Centaurs Keep Their Rings From Greedy Gas Giants

Centaurs Keep Their Rings From Greedy Gas Giants:



Artist's impression of what the rings of the asteroid Chariklo would look like from the small body's surface. The rings' discovery was a first for an asteroid. Credit: ESO/L. Calçada/Nick Risinger (skysurvey.org)


When we think of ring systems, what naturally comes to mind are planets like Saturn. It's beautiful rings are certainly the most well known, but they are not the only planet in our Solar System to have them. As the Voyager missions demonstrated, every planet in the outer Solar System - from Jupiter to Neptune - has its own system of rings. And in recent years, astronomers have discovered that even certain minor planets - like the Centaur asteroids 10199 Chariklo and 2006 Chiron - have them too.



This was a rather surprising find, since these objects have such chaotic orbits. Given that their paths through the Solar System are frequently altered by the powerful gravity of gas giants, astronomers have naturally wondered how a minor planet could retain a system of rings. But thanks to a team of researchers from the Sao Paulo State University in Brazil, we may be close to answering that question.



In a study titled "The Rings of Chariklo Under Close Encounters With The Giant Planets", which appeared recently in The Astrophysical Journal, they explained how they constructed a model of the Solar System that incorporated 729 simulated objects. All of these objects were the same size as Chariklo and had their own system of rings. They then went about the process of examining how interacting with gas giant effected them.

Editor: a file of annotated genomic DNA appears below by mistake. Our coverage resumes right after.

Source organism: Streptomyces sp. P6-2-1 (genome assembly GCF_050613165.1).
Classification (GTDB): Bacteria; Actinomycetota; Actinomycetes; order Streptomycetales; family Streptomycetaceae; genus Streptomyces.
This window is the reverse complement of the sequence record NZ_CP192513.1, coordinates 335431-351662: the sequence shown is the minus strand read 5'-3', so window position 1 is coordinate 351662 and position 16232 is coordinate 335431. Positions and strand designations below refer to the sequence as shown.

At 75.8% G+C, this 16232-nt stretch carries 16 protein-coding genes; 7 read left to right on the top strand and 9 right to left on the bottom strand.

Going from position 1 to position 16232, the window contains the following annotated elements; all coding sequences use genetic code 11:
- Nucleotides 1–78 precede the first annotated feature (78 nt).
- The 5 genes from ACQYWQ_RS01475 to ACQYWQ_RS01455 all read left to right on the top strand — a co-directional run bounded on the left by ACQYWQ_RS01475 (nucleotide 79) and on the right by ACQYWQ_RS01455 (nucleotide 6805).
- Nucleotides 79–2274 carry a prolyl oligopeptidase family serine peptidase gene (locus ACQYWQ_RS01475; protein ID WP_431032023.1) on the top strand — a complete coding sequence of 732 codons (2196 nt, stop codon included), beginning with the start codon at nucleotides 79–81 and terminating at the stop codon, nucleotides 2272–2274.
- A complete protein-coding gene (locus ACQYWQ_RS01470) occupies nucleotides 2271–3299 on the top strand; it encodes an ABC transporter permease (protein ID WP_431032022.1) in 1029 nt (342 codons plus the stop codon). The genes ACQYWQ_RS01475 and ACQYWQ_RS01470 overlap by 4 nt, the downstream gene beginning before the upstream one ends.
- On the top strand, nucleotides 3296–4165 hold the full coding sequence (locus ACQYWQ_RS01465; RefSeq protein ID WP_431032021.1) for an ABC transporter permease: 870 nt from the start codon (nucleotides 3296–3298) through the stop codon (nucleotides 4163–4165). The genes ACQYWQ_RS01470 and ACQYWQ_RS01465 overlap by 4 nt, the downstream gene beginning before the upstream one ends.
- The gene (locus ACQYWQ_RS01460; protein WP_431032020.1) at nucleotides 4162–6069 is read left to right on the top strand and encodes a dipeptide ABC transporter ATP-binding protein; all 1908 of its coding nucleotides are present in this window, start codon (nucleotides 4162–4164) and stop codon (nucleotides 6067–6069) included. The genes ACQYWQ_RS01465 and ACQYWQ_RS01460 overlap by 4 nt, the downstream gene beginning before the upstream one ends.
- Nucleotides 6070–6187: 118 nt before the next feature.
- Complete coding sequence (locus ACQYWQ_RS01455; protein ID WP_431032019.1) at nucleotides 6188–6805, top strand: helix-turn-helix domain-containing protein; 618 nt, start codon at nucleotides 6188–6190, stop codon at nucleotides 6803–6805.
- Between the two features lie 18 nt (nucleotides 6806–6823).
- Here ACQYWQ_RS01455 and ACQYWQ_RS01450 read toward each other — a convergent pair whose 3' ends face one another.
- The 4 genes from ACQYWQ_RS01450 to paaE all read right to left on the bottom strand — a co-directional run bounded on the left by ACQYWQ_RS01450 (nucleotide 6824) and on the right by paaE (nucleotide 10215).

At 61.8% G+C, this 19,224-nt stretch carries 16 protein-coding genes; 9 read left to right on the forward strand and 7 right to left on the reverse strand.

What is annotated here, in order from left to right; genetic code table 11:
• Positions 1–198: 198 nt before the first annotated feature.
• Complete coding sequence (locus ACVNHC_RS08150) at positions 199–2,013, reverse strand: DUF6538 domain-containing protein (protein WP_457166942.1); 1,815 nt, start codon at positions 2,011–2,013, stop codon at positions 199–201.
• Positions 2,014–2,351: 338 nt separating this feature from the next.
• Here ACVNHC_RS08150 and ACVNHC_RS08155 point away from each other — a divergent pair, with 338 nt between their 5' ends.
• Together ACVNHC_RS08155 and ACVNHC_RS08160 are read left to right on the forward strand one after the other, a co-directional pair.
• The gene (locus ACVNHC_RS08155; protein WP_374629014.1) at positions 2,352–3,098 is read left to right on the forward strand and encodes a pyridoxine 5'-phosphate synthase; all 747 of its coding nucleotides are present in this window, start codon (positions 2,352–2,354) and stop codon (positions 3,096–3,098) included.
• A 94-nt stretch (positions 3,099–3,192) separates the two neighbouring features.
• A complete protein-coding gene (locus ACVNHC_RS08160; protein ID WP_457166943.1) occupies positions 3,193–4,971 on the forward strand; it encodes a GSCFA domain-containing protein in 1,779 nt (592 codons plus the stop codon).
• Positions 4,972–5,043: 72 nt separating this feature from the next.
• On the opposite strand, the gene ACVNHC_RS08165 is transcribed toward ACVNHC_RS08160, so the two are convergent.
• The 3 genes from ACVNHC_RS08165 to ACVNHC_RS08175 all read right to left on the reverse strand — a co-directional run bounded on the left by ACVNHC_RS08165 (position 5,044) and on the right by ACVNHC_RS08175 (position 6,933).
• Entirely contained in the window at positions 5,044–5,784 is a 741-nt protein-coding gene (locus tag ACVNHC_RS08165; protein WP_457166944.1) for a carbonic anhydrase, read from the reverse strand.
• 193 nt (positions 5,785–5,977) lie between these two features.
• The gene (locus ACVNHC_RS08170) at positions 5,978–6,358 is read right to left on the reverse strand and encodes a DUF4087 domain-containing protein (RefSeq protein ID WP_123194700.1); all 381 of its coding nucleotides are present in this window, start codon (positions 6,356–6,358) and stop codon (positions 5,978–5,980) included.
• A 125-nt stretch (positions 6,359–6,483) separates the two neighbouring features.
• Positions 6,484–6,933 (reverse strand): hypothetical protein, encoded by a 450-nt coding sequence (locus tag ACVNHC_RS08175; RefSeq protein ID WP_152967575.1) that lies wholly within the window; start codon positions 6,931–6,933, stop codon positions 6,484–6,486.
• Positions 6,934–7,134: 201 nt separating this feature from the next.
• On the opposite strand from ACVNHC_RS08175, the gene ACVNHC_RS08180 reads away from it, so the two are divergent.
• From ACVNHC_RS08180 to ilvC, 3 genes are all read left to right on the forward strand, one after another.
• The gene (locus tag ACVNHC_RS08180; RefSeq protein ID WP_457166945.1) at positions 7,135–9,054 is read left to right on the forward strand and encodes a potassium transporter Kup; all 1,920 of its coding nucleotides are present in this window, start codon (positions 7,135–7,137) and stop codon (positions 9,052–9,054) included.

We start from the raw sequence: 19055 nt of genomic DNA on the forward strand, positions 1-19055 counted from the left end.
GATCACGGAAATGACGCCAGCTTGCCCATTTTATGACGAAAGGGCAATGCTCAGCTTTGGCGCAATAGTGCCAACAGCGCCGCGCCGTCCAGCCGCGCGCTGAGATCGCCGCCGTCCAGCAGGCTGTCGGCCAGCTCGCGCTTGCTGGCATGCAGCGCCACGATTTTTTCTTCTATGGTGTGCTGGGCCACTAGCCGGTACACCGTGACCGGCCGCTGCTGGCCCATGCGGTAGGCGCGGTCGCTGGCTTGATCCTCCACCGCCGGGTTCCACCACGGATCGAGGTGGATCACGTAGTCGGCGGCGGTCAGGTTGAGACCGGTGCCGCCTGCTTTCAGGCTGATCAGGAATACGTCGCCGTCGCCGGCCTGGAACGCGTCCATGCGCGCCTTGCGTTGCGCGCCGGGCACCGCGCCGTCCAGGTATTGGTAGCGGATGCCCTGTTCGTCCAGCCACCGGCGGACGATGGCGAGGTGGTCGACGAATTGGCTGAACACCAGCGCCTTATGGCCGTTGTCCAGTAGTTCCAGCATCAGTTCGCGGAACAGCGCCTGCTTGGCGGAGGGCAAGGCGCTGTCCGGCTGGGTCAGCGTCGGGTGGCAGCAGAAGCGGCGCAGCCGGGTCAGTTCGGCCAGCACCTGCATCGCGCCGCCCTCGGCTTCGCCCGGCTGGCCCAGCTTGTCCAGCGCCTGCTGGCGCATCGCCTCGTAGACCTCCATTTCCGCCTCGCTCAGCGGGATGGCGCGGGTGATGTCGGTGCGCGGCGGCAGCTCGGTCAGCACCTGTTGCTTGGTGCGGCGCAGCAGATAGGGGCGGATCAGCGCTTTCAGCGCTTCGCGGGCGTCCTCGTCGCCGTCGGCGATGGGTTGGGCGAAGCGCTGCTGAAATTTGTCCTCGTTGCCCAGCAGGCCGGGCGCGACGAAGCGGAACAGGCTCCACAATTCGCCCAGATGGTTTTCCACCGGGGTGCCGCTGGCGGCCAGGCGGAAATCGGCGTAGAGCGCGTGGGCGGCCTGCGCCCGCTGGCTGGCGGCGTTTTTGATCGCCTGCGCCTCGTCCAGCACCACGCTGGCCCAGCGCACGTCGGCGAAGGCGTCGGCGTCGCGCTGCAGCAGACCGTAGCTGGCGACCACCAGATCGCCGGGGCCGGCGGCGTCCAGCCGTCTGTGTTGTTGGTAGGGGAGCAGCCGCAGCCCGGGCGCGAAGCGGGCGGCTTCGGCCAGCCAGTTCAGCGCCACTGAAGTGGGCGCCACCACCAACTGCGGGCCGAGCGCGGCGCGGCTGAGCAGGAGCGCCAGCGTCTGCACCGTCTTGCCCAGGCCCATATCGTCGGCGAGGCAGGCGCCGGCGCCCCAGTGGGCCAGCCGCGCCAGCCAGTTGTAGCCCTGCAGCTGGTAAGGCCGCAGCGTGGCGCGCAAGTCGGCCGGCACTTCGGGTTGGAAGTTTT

To break it down, Centaurs are a population of objects within our Solar System that behave as both comets and asteroids (hence why they are named after the hybrid beasts of Greek mythology). 10199 Chariklo is the largest known member of the Centaur population, a possible former Trans-Neptunian Object (TNO) which currently orbits between Saturn and Uranus.



The rings around this asteroid were first noticed in 2013 when the asteroid underwent a stellar occultation. This revealed a system of two rings, with a radius of 391 and 405 km and widths of about 7 km 3 km, respectively. The absorption features of the rings showed that they were partially composed of water ice. In this respect, they were much like the rings of Jupiter, Saturn, Uranus and the other gas giants, which are composed largely of water ice and dust.
This was followed by findings made in 2015 that indicated that 2006 Chiron - another major Centaur - could have a ring of its own. This led to further speculation that there might be many minor planets in our Solar System that have a system of rings. Naturally, this was a bit perplexing to astronomers, since rings are fragile structures that were thought to be exclusive to the gas giants of our System.
As Professor Othon Winter, the lead researcher of the Sao Paulo team, told Universe Today via email:
"At first it was a surprise to find a Centaur with rings, since the Centaurs have chaotic orbits wandering between the giant planets and having frequent close encounters with them. However, we have shown that in most of the cases the ring system can survive all the close encounters with the giant planets. Therefore,  Centaurs with rings might be much more common than we thought before."